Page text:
In 2010 a devastating earthquake struck Haiti. The sheer scale was unprecedented: 230,000 people killed, 300,000 injured and 1.5million displaced. The global offer of support was instant and almost overwhelming. Governments, charities, and individuals responded with time, money and people. But Haiti's suffering did not end with the quake. When Hurricane Sandy ripped through the US and Caribbean in 2012, people still living in camps following the earthquake were vulnerable to the full force of the storm. Work to rebuild Haiti's fragile infrastructure was disrupted.
The eyes of the world may now be turned elsewhere, but Haiti remains one of the most vulnerable places on earth, battered repeatedly by earthquakes, cyclones, floods, landslides, drought, and epidemics. Hurricanes routinely knock up to 15% from GDP. The total volume of humanitarian aid to Haiti since 2001 exceeds $4billion. The challenge ahead is stark. The 2012 Climate Change Vulnerability Index lists Haiti as the country most vulnerable to climate change. Rather than waiting for the next disaster to hit, what can we do now to stop Haiti's susceptibility to these events?
“Responsibility for disaster risk management does not lie with disaster managers alone. It is rather a concern for everyone - from citizens to political leaders, to the private sector and civil society. Whole-of-society approaches to disaster risk reduction will become increasingly important as climate change alters hazard patterns,” said Helen Clark, UNDP Administrator.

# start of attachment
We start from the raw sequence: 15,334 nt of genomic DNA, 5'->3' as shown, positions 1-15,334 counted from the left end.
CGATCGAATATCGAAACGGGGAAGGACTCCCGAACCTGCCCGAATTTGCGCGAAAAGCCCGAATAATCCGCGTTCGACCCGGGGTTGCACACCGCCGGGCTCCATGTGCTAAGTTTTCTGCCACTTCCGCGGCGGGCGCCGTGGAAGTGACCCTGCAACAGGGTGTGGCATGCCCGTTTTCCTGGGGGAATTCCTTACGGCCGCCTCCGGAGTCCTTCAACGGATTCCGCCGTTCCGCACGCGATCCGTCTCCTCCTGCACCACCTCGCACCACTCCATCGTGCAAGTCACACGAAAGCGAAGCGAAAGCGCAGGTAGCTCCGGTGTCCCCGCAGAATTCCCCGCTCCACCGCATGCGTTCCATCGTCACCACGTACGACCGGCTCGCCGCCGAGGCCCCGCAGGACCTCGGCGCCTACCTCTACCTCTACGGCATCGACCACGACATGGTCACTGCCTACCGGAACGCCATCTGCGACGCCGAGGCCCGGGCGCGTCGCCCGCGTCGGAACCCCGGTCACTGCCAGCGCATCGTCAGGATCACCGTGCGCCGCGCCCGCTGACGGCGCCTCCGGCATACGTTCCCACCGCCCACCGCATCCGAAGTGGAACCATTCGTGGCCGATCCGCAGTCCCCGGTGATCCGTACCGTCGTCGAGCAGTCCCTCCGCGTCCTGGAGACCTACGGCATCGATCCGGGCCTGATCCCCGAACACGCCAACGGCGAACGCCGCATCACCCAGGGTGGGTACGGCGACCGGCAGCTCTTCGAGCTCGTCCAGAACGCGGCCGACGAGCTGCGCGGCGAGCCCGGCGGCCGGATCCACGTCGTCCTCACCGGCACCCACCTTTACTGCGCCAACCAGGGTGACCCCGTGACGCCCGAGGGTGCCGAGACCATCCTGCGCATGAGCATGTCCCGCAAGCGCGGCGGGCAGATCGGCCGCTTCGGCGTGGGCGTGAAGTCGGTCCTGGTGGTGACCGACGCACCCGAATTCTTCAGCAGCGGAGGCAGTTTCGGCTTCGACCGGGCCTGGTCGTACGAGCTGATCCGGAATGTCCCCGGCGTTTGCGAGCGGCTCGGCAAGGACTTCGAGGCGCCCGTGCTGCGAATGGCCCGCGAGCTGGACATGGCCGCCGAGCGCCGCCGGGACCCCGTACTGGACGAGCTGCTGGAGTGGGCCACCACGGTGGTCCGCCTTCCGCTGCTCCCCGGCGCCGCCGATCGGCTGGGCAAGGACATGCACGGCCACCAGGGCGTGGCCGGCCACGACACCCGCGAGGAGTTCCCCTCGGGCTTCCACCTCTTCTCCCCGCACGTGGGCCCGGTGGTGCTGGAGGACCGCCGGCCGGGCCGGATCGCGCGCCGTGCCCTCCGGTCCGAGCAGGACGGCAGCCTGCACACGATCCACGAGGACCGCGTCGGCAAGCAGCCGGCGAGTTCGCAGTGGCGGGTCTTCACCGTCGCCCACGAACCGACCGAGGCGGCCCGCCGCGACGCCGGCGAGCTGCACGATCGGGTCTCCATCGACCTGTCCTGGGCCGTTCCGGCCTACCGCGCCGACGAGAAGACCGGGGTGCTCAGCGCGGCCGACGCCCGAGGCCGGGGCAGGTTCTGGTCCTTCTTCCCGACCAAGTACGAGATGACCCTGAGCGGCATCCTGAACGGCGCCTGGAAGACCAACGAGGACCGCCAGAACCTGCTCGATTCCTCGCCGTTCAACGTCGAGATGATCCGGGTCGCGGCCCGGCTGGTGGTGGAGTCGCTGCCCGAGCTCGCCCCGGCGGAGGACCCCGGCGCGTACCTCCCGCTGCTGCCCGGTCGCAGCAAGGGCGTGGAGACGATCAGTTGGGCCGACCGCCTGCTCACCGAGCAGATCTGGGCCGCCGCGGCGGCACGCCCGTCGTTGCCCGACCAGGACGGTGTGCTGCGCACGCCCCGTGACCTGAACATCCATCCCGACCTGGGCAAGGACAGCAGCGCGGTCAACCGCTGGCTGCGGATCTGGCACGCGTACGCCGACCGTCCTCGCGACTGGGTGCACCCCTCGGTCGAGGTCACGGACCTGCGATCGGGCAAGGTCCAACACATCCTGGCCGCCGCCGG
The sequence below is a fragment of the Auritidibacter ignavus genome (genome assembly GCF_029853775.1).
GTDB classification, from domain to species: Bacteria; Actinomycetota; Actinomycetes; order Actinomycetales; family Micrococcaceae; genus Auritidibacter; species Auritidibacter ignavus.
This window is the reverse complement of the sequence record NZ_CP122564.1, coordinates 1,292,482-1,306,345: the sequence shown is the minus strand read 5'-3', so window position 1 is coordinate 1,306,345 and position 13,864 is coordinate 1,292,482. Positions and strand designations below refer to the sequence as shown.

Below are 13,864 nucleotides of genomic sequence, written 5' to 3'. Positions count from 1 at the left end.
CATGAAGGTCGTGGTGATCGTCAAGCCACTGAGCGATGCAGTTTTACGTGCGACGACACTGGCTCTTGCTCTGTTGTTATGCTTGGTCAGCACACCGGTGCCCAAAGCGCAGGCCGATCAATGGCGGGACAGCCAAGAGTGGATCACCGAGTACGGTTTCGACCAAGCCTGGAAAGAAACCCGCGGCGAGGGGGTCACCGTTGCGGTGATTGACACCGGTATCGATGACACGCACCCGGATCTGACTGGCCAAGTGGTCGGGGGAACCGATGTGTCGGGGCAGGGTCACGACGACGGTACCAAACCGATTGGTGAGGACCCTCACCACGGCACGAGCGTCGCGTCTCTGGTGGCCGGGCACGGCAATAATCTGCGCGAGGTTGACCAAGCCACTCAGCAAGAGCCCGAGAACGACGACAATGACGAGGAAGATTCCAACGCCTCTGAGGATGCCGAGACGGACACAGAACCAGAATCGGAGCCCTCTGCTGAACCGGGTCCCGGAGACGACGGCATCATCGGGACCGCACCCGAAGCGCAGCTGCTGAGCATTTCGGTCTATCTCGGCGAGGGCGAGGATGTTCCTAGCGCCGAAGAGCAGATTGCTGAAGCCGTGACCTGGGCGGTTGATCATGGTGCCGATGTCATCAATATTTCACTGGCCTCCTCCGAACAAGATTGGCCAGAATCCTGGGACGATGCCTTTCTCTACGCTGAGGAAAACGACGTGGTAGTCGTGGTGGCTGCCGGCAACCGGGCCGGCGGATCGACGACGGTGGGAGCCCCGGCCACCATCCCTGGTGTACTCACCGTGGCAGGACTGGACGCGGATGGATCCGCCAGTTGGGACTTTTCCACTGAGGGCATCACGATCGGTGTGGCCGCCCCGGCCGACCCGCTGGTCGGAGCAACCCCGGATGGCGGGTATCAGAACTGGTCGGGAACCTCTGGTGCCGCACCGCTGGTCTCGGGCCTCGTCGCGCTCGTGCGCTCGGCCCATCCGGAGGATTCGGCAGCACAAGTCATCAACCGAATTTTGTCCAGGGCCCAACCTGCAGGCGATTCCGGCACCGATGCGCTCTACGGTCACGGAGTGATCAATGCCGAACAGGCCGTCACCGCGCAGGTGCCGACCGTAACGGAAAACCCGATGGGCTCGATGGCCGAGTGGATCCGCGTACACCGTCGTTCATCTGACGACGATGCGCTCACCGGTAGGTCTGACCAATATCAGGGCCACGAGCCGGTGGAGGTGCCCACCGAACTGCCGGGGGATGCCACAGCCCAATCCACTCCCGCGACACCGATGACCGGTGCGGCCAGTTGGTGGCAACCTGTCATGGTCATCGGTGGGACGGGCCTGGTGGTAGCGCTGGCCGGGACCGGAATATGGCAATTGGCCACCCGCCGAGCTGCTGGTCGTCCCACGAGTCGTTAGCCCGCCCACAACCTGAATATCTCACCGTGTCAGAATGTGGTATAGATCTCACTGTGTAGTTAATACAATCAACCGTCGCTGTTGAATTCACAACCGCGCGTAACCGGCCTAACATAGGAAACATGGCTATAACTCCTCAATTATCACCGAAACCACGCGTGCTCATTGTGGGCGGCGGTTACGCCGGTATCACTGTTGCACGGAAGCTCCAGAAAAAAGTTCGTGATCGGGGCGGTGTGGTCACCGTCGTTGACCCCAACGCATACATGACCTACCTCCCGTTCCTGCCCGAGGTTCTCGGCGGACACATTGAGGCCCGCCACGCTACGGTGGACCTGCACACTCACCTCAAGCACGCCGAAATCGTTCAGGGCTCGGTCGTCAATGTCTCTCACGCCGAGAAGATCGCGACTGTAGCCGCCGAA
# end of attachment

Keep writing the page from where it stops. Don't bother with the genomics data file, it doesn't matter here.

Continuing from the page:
Key development partners such as the United Kingdom and the UN have committed to put disaster risk at the heart of development investment. The Political Champions on Disaster Resilience was created - an international ministerial-level group looking at how to put this into practice.
Justine Greening travelled to Haiti last Sunday with representatives from the Political Champions, to see how the international community can support the government to reduce Haiti's vulnerability to disasters. This will mean backing the government's inclusion of disaster risk in their development plans, making sure donors commit to integrating disaster resilience in their investments in Haiti, and putting all this into practice on the ground.
“With the frequency and severity of natural disasters likely to increase, managing their risks should no longer be seen as a humanitarian endeavor, but rather as a development one. Sitting on the sidelines while countries like Haiti are prevented from developing their potential by recurring natural disasters is not an option,” wrote Ms. Greening in her blog.
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